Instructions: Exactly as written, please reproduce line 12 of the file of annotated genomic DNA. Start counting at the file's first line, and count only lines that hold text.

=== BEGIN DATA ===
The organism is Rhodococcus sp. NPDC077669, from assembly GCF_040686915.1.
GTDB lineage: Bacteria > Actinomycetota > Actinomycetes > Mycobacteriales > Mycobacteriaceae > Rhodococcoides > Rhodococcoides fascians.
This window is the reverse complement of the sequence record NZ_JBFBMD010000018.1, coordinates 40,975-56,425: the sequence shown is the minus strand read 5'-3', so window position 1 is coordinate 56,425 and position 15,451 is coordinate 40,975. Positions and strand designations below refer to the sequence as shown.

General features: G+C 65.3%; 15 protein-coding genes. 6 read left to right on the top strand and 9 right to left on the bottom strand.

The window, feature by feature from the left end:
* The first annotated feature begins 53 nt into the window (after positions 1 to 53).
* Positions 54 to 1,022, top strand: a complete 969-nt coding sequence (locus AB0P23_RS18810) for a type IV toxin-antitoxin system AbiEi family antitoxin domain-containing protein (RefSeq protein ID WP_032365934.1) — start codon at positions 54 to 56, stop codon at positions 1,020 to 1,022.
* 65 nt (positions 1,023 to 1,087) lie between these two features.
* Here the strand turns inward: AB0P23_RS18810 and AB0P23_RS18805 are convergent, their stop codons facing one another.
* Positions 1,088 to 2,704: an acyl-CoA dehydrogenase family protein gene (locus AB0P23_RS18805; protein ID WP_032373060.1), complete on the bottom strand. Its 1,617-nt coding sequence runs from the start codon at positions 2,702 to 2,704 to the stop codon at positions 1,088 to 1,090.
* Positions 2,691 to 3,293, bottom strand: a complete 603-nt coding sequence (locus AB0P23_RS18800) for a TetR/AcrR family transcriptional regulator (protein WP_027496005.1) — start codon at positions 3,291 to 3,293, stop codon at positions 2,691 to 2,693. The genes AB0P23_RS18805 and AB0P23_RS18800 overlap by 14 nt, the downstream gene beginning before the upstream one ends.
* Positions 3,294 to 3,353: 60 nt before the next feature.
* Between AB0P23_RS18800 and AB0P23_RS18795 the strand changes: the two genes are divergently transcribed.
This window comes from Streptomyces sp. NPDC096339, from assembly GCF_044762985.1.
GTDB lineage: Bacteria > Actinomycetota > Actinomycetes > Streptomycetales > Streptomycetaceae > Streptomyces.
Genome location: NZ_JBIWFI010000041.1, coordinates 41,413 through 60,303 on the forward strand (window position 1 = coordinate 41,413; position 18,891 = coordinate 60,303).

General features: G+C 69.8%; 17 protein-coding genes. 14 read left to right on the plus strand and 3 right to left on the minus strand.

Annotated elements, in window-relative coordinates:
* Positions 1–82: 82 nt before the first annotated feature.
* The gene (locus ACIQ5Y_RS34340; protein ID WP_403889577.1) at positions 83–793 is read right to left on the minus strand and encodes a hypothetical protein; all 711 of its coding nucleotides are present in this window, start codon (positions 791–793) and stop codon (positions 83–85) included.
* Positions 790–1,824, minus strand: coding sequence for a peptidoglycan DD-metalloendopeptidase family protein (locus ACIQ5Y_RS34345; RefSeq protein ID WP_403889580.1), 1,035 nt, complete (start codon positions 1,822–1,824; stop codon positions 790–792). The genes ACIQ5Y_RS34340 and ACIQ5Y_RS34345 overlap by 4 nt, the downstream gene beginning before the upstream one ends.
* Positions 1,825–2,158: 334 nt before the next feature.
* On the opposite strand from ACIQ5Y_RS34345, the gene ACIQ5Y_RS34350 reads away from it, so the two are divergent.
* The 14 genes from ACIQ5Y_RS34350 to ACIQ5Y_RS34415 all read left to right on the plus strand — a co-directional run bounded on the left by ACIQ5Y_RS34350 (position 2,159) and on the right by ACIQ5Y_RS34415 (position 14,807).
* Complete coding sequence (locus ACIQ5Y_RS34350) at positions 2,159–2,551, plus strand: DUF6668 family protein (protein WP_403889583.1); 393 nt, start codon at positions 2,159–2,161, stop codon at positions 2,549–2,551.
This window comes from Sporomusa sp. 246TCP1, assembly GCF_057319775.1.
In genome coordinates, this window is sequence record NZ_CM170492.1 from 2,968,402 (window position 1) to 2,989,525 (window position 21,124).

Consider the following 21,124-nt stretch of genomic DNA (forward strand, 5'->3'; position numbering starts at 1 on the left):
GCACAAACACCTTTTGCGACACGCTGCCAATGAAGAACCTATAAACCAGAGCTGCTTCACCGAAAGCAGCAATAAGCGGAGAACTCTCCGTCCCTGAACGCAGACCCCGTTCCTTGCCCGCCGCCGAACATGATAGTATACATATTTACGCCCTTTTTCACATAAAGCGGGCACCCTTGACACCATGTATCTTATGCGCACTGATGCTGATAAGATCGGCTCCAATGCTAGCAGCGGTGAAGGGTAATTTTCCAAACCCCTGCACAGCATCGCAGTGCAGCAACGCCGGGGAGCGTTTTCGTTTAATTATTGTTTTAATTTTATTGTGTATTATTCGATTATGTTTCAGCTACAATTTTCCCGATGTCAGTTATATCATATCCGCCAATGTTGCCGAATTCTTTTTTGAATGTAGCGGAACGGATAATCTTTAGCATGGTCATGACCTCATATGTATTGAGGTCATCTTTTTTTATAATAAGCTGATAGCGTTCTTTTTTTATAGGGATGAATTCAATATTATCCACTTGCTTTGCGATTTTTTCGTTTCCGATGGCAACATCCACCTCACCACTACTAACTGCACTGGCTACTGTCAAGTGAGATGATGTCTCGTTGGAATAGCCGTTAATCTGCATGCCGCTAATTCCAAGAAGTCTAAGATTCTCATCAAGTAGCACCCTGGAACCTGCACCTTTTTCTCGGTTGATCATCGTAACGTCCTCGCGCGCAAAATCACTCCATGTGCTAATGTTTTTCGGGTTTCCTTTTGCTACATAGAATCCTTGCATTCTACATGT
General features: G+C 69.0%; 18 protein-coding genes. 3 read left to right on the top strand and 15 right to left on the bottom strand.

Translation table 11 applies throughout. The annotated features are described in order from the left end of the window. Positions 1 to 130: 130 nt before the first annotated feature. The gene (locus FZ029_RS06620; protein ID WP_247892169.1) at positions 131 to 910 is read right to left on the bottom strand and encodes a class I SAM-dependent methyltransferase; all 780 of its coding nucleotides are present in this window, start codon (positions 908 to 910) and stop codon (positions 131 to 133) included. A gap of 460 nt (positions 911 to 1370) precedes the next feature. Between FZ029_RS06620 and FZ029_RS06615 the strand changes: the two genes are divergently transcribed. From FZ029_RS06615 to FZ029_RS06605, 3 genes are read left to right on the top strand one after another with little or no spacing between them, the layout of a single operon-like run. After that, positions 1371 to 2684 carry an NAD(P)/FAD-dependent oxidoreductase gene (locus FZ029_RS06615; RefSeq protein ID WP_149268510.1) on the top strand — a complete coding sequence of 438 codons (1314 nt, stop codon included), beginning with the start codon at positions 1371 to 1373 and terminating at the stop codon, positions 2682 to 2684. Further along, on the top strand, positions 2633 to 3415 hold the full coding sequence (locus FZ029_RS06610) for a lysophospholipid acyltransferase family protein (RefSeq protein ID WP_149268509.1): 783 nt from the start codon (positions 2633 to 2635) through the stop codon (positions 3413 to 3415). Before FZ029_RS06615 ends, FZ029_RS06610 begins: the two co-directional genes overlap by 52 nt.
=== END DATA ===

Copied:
* Positions 3,294 to 3,353: 60 nt before the next feature.